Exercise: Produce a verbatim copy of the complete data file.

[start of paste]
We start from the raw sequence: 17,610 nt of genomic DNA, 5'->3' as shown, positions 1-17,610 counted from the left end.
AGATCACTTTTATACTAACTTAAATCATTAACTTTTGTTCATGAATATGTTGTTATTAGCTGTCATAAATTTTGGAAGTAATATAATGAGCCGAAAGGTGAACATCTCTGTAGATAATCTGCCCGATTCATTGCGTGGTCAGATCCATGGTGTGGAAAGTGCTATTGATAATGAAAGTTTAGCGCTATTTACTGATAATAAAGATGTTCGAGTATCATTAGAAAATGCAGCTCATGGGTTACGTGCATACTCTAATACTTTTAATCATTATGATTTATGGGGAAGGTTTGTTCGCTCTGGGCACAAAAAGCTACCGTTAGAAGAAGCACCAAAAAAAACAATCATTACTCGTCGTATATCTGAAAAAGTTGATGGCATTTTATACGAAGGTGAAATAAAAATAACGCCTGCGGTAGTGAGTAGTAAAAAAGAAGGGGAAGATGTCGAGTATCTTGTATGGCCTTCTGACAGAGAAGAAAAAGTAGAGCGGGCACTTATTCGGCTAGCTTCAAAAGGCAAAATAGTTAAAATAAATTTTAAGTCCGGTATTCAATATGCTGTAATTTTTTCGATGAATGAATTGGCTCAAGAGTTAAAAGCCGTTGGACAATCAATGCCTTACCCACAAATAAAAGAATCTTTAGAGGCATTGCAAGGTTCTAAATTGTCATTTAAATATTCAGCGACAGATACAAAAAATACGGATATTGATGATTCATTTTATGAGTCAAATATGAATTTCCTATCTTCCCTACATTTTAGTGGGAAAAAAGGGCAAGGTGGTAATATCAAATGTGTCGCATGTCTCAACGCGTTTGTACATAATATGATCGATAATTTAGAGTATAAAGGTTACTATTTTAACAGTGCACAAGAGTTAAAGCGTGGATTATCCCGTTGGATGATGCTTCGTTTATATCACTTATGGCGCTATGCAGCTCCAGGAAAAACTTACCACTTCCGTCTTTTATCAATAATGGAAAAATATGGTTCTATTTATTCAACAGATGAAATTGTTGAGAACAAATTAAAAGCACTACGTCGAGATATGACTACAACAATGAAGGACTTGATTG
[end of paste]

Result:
We start from the raw sequence: 17,610 nt of genomic DNA, 5'->3' as shown, positions 1-17,610 counted from the left end.
AGATCACTTTTATACTAACTTAAATCATTAACTTTTGTTCATGAATATGTTGTTATTAGCTGTCATAAATTTTGGAAGTAATATAATGAGCCGAAAGGTGAACATCTCTGTAGATAATCTGCCCGATTCATTGCGTGGTCAGATCCATGGTGTGGAAAGTGCTATTGATAATGAAAGTTTAGCGCTATTTACTGATAATAAAGATGTTCGAGTATCATTAGAAAATGCAGCTCATGGGTTACGTGCATACTCTAATACTTTTAATCATTATGATTTATGGGGAAGGTTTGTTCGCTCTGGGCACAAAAAGCTACCGTTAGAAGAAGCACCAAAAAAAACAATCATTACTCGTCGTATATCTGAAAAAGTTGATGGCATTTTATACGAAGGTGAAATAAAAATAACGCCTGCGGTAGTGAGTAGTAAAAAAGAAGGGGAAGATGTCGAGTATCTTGTATGGCCTTCTGACAGAGAAGAAAAAGTAGAGCGGGCACTTATTCGGCTAGCTTCAAAAGGCAAAATAGTTAAAATAAATTTTAAGTCCGGTATTCAATATGCTGTAATTTTTTCGATGAATGAATTGGCTCAAGAGTTAAAAGCCGTTGGACAATCAATGCCTTACCCACAAATAAAAGAATCTTTAGAGGCATTGCAAGGTTCTAAATTGTCATTTAAATATTCAGCGACAGATACAAAAAATACGGATATTGATGATTCATTTTATGAGTCAAATATGAATTTCCTATCTTCCCTACATTTTAGTGGGAAAAAAGGGCAAGGTGGTAATATCAAATGTGTCGCATGTCTCAACGCGTTTGTACATAATATGATCGATAATTTAGAGTATAAAGGTTACTATTTTAACAGTGCACAAGAGTTAAAGCGTGGATTATCCCGTTGGATGATGCTTCGTTTATATCACTTATGGCGCTATGCAGCTCCAGGAAAAACTTACCACTTCCGTCTTTTATCAATAATGGAAAAATATGGTTCTATTTATTCAACAGATGAAATTGTTGAGAACAAATTAAAAGCACTACGTCGAGATATGACTACAACAATGAAGGACTTGATTG